It's popular these days to talk about how we've got love all wrong, and with only two naive years of marriage in my repertoire of human experience, I probably don't have much of it right.
Somehow, the simplest parts—friendship, kindness, ease—can quickly become complicated, sour, passive... silent. But on this February weekend, when the world either celebrates or scoffs at romance, I am dedicated to celebrating the days when friendship and kindness reign, comfortable and easy like a pan of hot cornbread.
Of course marriage is made up of millions of tiny choices to be kind when we feel like being grumpy, or worse—silent, but we miss the joyful and mystical heartbeat of marriage when we stop believing marriage is meant be a joy and a comfort. Discipline to be kind leads to something deeper than just discipline. Marriage is a deliberate gift from the giver of all things, and no matter what the trending headline of the week says, I don't think we are capable of marring the wrong person, even in all our incompatibilities.
The person I find myself married to is my right person, and there's nobody else I'd rather binge watch Netflix and eat big bowls of soup and cornbread with. Comfortable, easy, warm, and kind.
skillet cornbread :: stoneground cornmeal, maple, buttermilk
Makes an 8-inch skillet full, about 6 generous slices
This recipe comes straight from Alice Water's The Art of Simple Food with a few minor tweaks to suite my cornbread taste. And truly, it's the best cornbread I've ever had. Deeply flavorful, moist, gently sweet, and chewy. As Chase is inclined to do with foods he loves, he compares the crumb to a biscuit. It's the only cornbread recipe you'll ever need.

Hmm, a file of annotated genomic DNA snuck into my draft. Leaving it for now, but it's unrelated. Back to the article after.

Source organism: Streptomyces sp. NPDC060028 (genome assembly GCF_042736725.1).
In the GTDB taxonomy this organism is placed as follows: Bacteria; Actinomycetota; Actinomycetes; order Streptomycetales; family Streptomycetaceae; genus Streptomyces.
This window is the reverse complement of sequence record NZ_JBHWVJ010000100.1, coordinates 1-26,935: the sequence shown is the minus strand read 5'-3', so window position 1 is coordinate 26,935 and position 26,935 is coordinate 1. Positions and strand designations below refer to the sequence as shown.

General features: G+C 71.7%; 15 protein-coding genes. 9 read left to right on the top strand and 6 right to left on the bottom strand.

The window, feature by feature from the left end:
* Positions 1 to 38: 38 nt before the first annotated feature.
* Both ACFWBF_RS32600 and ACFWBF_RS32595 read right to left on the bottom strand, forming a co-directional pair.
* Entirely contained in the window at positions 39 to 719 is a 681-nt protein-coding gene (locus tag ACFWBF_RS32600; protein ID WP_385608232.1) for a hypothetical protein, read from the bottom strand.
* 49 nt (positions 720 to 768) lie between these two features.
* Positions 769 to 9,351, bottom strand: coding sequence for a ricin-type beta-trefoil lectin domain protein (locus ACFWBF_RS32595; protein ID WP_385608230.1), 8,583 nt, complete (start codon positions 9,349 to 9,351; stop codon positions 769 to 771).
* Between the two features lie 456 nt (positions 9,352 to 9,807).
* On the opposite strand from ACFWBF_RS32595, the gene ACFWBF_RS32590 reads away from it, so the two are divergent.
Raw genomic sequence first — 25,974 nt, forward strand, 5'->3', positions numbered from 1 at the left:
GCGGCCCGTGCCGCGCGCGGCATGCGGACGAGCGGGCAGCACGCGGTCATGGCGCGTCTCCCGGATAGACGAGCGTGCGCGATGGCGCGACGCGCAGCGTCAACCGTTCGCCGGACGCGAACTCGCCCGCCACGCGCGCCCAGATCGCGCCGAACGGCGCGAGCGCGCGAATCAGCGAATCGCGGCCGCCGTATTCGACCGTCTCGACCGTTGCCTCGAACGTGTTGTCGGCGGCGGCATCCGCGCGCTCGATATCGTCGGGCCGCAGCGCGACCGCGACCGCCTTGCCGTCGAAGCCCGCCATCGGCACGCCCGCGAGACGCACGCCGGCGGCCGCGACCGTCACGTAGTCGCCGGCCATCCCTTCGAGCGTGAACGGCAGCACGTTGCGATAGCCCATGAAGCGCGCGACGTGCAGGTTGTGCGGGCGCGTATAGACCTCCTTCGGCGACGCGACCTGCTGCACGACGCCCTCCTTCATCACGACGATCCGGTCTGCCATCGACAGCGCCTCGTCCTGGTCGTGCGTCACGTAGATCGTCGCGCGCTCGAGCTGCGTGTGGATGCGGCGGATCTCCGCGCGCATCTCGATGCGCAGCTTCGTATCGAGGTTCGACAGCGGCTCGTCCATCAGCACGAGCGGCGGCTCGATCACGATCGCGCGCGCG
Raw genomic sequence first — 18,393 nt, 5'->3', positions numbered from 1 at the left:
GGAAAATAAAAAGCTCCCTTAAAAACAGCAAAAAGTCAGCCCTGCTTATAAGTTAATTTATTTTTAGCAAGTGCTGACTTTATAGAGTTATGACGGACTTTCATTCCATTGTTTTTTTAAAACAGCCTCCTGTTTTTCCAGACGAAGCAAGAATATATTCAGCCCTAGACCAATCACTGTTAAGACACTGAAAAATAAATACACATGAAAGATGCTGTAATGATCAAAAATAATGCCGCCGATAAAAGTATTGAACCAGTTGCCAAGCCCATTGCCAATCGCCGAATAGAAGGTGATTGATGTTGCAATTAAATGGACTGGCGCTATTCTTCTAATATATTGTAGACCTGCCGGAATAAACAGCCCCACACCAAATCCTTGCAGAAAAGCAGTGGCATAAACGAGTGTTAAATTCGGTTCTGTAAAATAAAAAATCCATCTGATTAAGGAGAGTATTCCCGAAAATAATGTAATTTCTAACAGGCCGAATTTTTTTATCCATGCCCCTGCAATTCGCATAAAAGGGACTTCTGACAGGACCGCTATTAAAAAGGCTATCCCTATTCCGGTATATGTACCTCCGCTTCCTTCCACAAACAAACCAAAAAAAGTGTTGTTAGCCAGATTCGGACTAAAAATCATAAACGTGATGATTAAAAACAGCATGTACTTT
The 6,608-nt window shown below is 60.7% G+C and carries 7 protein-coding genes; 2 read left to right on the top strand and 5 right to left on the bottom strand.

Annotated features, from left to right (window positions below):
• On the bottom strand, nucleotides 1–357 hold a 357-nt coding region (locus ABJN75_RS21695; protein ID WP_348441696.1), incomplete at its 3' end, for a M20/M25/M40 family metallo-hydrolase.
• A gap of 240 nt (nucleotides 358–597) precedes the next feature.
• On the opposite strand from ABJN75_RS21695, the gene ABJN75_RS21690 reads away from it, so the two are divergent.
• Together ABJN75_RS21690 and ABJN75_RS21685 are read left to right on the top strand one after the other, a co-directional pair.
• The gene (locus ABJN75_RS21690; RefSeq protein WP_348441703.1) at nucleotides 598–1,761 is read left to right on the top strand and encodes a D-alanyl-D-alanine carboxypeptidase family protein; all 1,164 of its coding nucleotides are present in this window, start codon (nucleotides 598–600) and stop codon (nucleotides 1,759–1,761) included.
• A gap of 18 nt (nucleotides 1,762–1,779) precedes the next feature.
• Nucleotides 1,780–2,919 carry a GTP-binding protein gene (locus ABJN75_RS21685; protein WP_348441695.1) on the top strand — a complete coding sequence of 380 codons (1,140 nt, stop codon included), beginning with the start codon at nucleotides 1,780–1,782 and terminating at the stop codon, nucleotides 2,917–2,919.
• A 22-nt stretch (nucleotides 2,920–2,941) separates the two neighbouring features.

What you'll need:
1 cup whole wheat pastry flour
3/4 cup cornmeal
1 tsp salt
2 tsp baking powder
1/2 tsp baking soda
1 1/4 cups buttermilk
1 T maple syrup, more to taste
4 T butter, melted
Preheat oven to 425 degrees, and put an 8-inch cast iron skillet in the oven while it's preheating.
Whisk dry ingredients until well combined. Measure buttermilk into a large measuring cup and crack egg into it. Add maple syrup, and whisk to combine. Make a well in the dry ingredients and pour the buttermilk mixture in all at once. Stir until just combined. Add butter and gently fold to incorporate. If the batter seems tough and dry, add more buttermilk a splash at time. It will be a fluffier, less runny batter than cornbread from a mix, so don't be worried if it seems thick.
When the oven is preheated, remove the cast iron skillet and pour the batter into the hot skillet. Enjoy the satisfying sizzle, and return the pan to the oven to bake for 20 minutes. At 12 minutes, check to see how the cornbread is browning. Consider covering it with tin foil for the final 8 minutes if needed.
Best served hot, fresh from the oven, but it will keep for a couple of days in an airtight container. To reheat, wrap the cornbread in tin foil and warm in a 350 degree oven for 10 minutes or so.